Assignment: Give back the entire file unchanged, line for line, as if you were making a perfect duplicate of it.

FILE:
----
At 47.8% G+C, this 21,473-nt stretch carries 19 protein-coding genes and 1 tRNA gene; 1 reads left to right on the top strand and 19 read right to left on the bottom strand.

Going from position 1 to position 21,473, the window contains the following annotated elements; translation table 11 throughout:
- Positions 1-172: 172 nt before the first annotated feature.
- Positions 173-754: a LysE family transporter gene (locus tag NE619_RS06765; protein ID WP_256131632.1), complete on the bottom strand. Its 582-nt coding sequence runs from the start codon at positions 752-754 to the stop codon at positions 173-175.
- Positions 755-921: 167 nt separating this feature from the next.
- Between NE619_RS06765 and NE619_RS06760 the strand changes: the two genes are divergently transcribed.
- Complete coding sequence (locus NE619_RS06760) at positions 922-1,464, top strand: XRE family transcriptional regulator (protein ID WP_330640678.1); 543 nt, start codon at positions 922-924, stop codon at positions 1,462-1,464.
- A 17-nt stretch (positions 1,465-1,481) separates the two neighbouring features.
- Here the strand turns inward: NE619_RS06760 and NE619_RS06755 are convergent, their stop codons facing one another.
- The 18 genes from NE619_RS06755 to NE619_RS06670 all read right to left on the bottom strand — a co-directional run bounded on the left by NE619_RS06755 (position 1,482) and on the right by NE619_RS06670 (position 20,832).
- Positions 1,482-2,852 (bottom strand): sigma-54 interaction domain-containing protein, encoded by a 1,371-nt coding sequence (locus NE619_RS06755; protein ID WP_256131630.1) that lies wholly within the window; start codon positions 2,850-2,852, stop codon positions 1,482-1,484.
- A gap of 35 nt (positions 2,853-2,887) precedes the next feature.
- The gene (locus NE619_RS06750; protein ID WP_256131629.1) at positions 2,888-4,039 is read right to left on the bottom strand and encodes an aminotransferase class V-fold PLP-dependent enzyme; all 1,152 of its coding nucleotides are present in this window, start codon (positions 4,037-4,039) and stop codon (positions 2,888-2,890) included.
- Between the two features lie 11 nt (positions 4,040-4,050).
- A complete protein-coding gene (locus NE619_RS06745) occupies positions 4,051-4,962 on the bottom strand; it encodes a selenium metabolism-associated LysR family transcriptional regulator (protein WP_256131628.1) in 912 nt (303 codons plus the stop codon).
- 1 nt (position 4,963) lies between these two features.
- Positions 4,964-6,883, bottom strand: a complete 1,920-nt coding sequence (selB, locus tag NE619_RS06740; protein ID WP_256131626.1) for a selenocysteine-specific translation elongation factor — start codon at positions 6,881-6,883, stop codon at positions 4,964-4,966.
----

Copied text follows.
At 47.8% G+C, this 21,473-nt stretch carries 19 protein-coding genes and 1 tRNA gene; 1 reads left to right on the top strand and 19 read right to left on the bottom strand.

Going from position 1 to position 21,473, the window contains the following annotated elements; translation table 11 throughout:
- Positions 1-172: 172 nt before the first annotated feature.
- Positions 173-754: a LysE family transporter gene (locus tag NE619_RS06765; protein ID WP_256131632.1), complete on the bottom strand. Its 582-nt coding sequence runs from the start codon at positions 752-754 to the stop codon at positions 173-175.
- Positions 755-921: 167 nt separating this feature from the next.
- Between NE619_RS06765 and NE619_RS06760 the strand changes: the two genes are divergently transcribed.
- Complete coding sequence (locus NE619_RS06760) at positions 922-1,464, top strand: XRE family transcriptional regulator (protein ID WP_330640678.1); 543 nt, start codon at positions 922-924, stop codon at positions 1,462-1,464.
- A 17-nt stretch (positions 1,465-1,481) separates the two neighbouring features.
- Here the strand turns inward: NE619_RS06760 and NE619_RS06755 are convergent, their stop codons facing one another.
- The 18 genes from NE619_RS06755 to NE619_RS06670 all read right to left on the bottom strand — a co-directional run bounded on the left by NE619_RS06755 (position 1,482) and on the right by NE619_RS06670 (position 20,832).
- Positions 1,482-2,852 (bottom strand): sigma-54 interaction domain-containing protein, encoded by a 1,371-nt coding sequence (locus NE619_RS06755; protein ID WP_256131630.1) that lies wholly within the window; start codon positions 2,850-2,852, stop codon positions 1,482-1,484.
- A gap of 35 nt (positions 2,853-2,887) precedes the next feature.
- The gene (locus NE619_RS06750; protein ID WP_256131629.1) at positions 2,888-4,039 is read right to left on the bottom strand and encodes an aminotransferase class V-fold PLP-dependent enzyme; all 1,152 of its coding nucleotides are present in this window, start codon (positions 4,037-4,039) and stop codon (positions 2,888-2,890) included.
- Between the two features lie 11 nt (positions 4,040-4,050).
- A complete protein-coding gene (locus NE619_RS06745) occupies positions 4,051-4,962 on the bottom strand; it encodes a selenium metabolism-associated LysR family transcriptional regulator (protein WP_256131628.1) in 912 nt (303 codons plus the stop codon).
- 1 nt (position 4,963) lies between these two features.
- Positions 4,964-6,883, bottom strand: a complete 1,920-nt coding sequence (selB, locus tag NE619_RS06740; protein ID WP_256131626.1) for a selenocysteine-specific translation elongation factor — start codon at positions 6,881-6,883, stop codon at positions 4,964-4,966.